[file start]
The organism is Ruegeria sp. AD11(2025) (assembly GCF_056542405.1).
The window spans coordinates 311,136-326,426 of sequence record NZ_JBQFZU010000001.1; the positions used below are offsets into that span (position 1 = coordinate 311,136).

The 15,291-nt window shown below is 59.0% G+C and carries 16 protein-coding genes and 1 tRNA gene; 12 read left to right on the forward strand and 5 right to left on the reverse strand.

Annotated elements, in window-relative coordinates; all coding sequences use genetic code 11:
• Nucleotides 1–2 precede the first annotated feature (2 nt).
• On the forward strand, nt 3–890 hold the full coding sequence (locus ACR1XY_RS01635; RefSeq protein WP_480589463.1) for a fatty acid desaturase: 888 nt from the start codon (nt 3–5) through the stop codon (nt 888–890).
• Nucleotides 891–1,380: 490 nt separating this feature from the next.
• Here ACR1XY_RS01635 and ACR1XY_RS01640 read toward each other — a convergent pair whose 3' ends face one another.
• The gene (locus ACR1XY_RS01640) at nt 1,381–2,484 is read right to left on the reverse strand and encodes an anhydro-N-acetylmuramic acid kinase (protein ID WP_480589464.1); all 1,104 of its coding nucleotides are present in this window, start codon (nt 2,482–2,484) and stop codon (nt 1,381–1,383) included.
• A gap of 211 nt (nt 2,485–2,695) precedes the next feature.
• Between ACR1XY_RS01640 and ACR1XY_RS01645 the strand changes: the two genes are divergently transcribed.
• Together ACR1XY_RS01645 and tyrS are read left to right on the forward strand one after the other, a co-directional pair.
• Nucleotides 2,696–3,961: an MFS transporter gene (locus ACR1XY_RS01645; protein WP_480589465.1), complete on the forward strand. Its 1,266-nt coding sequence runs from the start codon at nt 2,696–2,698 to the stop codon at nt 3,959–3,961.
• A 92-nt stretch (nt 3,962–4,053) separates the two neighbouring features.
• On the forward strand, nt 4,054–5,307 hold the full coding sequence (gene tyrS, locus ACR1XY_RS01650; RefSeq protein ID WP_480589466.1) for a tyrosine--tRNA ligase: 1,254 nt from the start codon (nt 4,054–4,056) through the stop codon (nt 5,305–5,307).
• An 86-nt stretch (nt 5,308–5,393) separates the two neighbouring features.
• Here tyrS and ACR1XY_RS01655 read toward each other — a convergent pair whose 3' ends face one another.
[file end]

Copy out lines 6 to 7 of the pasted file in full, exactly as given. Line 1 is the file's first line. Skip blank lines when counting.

• On the forward strand, nt 3–890 hold the full coding sequence (locus ACR1XY_RS01635; RefSeq protein WP_480589463.1) for a fatty acid desaturase: 888 nt from the start codon (nt 3–5) through the stop codon (nt 888–890).
• Nucleotides 891–1,380: 490 nt separating this feature from the next.